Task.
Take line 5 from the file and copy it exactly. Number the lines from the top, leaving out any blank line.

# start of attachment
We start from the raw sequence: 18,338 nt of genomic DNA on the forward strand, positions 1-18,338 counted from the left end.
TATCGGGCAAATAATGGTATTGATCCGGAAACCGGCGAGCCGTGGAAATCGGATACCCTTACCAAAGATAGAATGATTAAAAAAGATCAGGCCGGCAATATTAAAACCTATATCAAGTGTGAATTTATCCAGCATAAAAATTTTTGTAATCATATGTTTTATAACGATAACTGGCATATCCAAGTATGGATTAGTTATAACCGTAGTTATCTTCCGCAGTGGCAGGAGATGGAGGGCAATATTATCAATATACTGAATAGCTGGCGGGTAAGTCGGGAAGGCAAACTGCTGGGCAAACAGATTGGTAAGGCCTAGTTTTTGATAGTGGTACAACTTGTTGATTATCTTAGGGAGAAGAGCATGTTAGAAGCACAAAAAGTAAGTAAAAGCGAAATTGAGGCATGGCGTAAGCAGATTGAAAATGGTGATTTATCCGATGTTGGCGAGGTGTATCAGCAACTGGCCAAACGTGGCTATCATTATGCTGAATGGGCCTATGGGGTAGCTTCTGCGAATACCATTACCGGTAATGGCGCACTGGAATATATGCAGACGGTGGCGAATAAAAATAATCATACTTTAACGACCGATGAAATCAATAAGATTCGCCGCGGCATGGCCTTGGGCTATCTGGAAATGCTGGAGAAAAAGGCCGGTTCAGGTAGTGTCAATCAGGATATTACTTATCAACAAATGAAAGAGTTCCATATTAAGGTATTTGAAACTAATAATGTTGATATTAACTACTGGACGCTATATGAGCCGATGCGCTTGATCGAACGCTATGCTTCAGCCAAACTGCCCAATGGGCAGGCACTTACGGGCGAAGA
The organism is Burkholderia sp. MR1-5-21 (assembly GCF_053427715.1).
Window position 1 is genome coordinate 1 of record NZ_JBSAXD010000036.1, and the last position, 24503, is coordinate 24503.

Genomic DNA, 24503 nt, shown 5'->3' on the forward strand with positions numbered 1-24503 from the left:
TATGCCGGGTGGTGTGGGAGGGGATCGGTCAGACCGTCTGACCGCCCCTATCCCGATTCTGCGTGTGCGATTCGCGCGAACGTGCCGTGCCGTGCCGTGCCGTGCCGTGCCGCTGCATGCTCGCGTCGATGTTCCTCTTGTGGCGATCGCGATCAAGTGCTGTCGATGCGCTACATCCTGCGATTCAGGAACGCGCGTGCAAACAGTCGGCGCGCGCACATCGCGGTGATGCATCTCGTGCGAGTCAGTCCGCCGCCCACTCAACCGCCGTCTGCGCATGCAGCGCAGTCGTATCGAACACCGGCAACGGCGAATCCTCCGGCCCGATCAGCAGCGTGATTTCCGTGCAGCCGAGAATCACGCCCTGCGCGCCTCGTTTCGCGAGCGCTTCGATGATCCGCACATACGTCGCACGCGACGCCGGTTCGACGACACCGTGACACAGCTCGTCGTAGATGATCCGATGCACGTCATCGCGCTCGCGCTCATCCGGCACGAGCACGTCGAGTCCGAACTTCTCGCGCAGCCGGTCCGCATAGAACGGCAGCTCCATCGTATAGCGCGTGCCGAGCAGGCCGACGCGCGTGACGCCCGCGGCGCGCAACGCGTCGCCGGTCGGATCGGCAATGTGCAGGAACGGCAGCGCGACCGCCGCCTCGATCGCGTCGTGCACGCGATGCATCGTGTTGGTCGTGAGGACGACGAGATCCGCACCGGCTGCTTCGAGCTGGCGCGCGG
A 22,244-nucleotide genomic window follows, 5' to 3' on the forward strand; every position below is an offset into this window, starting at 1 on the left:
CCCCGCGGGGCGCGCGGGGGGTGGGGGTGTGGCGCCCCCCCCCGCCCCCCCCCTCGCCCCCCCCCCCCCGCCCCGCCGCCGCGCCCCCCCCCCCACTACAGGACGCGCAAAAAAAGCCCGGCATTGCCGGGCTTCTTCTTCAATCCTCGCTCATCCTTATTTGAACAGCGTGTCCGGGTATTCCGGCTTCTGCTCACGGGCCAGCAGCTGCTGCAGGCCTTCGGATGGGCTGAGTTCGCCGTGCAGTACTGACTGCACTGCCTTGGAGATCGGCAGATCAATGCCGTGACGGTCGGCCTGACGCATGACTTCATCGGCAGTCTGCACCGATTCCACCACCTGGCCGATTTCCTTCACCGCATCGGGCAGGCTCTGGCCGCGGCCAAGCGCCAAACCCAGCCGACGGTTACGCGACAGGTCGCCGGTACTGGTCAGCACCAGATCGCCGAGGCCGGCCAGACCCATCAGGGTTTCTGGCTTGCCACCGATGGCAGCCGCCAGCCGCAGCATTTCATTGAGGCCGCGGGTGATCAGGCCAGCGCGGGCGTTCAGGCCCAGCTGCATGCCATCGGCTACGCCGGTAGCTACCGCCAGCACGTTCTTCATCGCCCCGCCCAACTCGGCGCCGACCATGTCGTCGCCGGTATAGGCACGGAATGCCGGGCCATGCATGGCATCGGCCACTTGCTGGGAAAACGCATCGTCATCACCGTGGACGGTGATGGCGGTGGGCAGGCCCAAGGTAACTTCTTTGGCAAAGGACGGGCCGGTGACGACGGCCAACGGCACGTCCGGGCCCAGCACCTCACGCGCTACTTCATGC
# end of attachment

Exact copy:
Genomic DNA, 24503 nt, shown 5'->3' on the forward strand with positions numbered 1-24503 from the left: